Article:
By Michael Every of Rabobank
Obviously, markets are all a-Twitter after Elon Musk’s decision to buy 9.2% of said social media company and, presumably, stop it being a vehicle for censorship. That may matter a lot to Western society over the long run. Will even former President Trump get his Twitter account back, or if he will prefer to bumble along with Truth social, which is hardly taking off so far? He seems to be doing far better in the polls by NOT tweeting all the time, so who knows what the outcome will be. Will we also re-open doors to debate (and trolling, screaming, doxing, and pile-ons) on now-taboo topics? I ask, as today someone is complaining their article on high rents was banned from being shared on another social media platform…. because it was unfair to landlords(!) If we have to censor, could we not at least have a policy of redirecting to articles blaming those really responsible – central banks?
It’s a particularly live question in Australia where the RBA --who can always find a panoply of reasons why house prices are soaring, but their rates policy is never one-- will today be examined for signs of life by the markets to see if it might actually raise rates at some point again soon.
Markets are also looking at energy prices heading higher again, and more pressure on the EU to act on Russian energy, which it will discuss tomorrow. Yes, just words for now. Yet Germany just nationalized Gazprom’s gas storage unit in the country, which holds 25% of total capacity, which is a significant deed. So is Poland and the Baltics appearing close to sealing their borders with Russia to all goods going in and out.
On words, deeds, and Russia, I need to share an article, ‘Что Россия должна сделать с Украиной’ (‘What Russia Should Do With Ukraine’) from state media published Monday. The original link is no longer working for me, which perhaps isn’t a surprise when you read it. Translated highlights include:
"…besides the elite, a significant part of the masses of the people, who are passive Nazis, are accomplices to Nazism. They have supported the Nazi authorities and indulged them...The just punishment for this part of the population is possible only as the bearing of the inevitable hardships of a just war against the Nazi system.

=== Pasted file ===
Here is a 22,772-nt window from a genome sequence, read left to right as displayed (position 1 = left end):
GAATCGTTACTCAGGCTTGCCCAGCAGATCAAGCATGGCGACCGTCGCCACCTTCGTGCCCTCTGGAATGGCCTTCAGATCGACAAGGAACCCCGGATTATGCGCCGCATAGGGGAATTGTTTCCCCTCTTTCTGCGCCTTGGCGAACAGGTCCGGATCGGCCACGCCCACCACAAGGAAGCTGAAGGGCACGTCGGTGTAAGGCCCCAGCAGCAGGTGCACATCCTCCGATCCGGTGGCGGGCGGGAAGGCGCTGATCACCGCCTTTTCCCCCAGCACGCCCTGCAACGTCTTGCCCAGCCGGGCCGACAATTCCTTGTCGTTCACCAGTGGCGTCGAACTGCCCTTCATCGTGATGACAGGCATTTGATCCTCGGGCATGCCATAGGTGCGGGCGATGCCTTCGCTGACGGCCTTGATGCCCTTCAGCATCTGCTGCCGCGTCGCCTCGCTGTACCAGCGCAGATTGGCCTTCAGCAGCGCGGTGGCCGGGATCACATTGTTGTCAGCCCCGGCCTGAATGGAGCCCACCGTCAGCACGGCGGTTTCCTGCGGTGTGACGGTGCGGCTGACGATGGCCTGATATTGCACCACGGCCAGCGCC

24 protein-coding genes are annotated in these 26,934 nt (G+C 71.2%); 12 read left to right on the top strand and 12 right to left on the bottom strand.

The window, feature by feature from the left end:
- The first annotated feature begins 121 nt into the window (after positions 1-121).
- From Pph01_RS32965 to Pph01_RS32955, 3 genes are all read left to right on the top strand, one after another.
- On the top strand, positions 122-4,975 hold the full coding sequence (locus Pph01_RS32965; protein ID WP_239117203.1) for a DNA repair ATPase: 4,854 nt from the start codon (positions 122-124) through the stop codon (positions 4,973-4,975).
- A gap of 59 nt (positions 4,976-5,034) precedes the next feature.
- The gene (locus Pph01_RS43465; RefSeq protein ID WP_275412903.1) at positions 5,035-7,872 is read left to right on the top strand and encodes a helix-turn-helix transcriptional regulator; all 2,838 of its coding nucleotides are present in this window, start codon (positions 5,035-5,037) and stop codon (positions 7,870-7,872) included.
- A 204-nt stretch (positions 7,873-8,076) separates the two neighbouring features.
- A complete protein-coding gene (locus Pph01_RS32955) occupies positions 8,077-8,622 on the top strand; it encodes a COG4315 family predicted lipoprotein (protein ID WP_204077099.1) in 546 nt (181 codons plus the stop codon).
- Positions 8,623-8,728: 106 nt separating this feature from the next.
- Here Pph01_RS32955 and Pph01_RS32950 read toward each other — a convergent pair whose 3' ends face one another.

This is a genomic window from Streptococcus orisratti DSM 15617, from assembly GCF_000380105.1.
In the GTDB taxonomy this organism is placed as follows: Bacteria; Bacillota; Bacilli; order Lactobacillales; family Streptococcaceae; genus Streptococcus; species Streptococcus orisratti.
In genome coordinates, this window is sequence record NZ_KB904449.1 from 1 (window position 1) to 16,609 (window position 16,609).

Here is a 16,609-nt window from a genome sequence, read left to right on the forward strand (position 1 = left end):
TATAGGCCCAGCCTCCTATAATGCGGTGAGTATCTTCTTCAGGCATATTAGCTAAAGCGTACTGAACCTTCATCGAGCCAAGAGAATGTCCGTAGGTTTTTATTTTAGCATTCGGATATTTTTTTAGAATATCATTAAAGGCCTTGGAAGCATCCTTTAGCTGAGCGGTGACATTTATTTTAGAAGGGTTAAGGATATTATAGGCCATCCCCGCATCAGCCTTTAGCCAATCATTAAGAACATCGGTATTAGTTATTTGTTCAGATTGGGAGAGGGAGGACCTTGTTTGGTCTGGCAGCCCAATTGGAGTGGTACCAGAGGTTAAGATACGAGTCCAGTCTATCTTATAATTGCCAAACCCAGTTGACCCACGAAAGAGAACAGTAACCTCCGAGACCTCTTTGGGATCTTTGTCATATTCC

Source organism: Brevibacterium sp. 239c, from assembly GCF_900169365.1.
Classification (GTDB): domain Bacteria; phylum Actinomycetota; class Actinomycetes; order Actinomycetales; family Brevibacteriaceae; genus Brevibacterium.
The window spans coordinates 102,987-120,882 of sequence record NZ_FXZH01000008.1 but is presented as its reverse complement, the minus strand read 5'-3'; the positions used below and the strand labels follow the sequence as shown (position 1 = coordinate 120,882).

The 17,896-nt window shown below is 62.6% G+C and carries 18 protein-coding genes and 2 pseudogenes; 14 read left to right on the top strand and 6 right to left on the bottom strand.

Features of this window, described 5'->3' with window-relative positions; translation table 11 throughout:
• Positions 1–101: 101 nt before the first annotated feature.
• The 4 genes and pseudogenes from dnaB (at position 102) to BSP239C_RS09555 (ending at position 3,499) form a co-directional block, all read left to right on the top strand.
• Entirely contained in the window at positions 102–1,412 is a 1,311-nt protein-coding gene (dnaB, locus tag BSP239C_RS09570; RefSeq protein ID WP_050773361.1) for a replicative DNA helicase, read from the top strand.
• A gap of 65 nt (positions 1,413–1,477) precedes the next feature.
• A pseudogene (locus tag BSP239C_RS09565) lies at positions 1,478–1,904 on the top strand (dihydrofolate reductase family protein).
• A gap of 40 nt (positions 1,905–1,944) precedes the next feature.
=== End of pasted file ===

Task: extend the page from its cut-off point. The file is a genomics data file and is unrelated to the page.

The name Ukraine can seemingly not be retained as the title of any fully denazified state formation on the territory liberated from the Nazi regime. Denazification is inevitably also deukrainisation – a rejection of the large-scale artificial inflation of the ethnic element of self-identification of the population of the territories of the historical Malorossiya and Novorossiya begun by the Soviet authorities. Unlike, let’s say, Georgia or the Baltics, Ukraine, as history has shown, is unviable as a national state, and attempts to 'build' one logically lead to Nazism. The Banderite elite must be liquidated, its re-education is impossible. The social 'swamp' which actively and passively supports it must undergo the hardships of war and digest the experience as a historical lesson and atonement.’
In short, this is a call for the removal of Ukraine, not just parts of its territory, or EU or NATO membership. It also implies terrible violence at a time when Russian state TV, with no irony, states the footage of atrocities in Bucha “…was done by professionals, probably British. They're the best in the area of information operations. [They know how] to place the bodies correctly, do everything correctly, create a nice picture for the necrophiliac Western consciousness." They even allege that the town of Bucha was chosen because it sounds like “butcher” in English. That is the level of homophone conspiracy theory now on state TV.